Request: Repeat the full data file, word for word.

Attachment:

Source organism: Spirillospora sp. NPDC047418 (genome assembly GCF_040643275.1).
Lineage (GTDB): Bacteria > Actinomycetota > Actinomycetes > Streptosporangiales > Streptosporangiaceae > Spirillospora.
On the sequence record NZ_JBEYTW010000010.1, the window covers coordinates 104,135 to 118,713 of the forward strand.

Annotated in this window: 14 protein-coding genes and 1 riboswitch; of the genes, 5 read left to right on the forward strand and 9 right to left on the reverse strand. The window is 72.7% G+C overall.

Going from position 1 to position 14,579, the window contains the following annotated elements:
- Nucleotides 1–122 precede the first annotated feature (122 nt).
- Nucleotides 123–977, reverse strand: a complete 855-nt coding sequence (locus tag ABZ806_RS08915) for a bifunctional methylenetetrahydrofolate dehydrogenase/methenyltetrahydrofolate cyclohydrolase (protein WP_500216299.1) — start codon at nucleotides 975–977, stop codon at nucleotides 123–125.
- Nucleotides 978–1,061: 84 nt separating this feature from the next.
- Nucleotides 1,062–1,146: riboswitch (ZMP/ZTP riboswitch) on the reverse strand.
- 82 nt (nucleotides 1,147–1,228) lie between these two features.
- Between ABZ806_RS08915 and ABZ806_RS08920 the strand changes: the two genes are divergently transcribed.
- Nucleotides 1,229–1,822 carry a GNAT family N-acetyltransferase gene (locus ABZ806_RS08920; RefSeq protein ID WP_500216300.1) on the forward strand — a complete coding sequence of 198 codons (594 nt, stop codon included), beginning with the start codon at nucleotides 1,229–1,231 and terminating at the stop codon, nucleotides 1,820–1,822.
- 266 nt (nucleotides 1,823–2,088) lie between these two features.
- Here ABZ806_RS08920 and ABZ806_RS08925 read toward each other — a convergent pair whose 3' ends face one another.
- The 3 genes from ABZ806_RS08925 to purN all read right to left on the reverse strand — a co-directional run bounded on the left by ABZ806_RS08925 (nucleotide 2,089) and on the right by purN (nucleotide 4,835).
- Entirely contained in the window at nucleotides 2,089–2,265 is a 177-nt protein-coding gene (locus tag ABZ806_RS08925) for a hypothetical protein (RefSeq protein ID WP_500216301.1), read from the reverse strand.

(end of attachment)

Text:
Source organism: Spirillospora sp. NPDC047418 (genome assembly GCF_040643275.1).
Lineage (GTDB): Bacteria > Actinomycetota > Actinomycetes > Streptosporangiales > Streptosporangiaceae > Spirillospora.
On the sequence record NZ_JBEYTW010000010.1, the window covers coordinates 104,135 to 118,713 of the forward strand.

Annotated in this window: 14 protein-coding genes and 1 riboswitch; of the genes, 5 read left to right on the forward strand and 9 right to left on the reverse strand. The window is 72.7% G+C overall.

Going from position 1 to position 14,579, the window contains the following annotated elements:
- Nucleotides 1–122 precede the first annotated feature (122 nt).
- Nucleotides 123–977, reverse strand: a complete 855-nt coding sequence (locus tag ABZ806_RS08915) for a bifunctional methylenetetrahydrofolate dehydrogenase/methenyltetrahydrofolate cyclohydrolase (protein WP_500216299.1) — start codon at nucleotides 975–977, stop codon at nucleotides 123–125.
- Nucleotides 978–1,061: 84 nt separating this feature from the next.
- Nucleotides 1,062–1,146: riboswitch (ZMP/ZTP riboswitch) on the reverse strand.
- 82 nt (nucleotides 1,147–1,228) lie between these two features.
- Between ABZ806_RS08915 and ABZ806_RS08920 the strand changes: the two genes are divergently transcribed.
- Nucleotides 1,229–1,822 carry a GNAT family N-acetyltransferase gene (locus ABZ806_RS08920; RefSeq protein ID WP_500216300.1) on the forward strand — a complete coding sequence of 198 codons (594 nt, stop codon included), beginning with the start codon at nucleotides 1,229–1,231 and terminating at the stop codon, nucleotides 1,820–1,822.
- 266 nt (nucleotides 1,823–2,088) lie between these two features.
- Here ABZ806_RS08920 and ABZ806_RS08925 read toward each other — a convergent pair whose 3' ends face one another.
- The 3 genes from ABZ806_RS08925 to purN all read right to left on the reverse strand — a co-directional run bounded on the left by ABZ806_RS08925 (nucleotide 2,089) and on the right by purN (nucleotide 4,835).
- Entirely contained in the window at nucleotides 2,089–2,265 is a 177-nt protein-coding gene (locus tag ABZ806_RS08925) for a hypothetical protein (RefSeq protein ID WP_500216301.1), read from the reverse strand.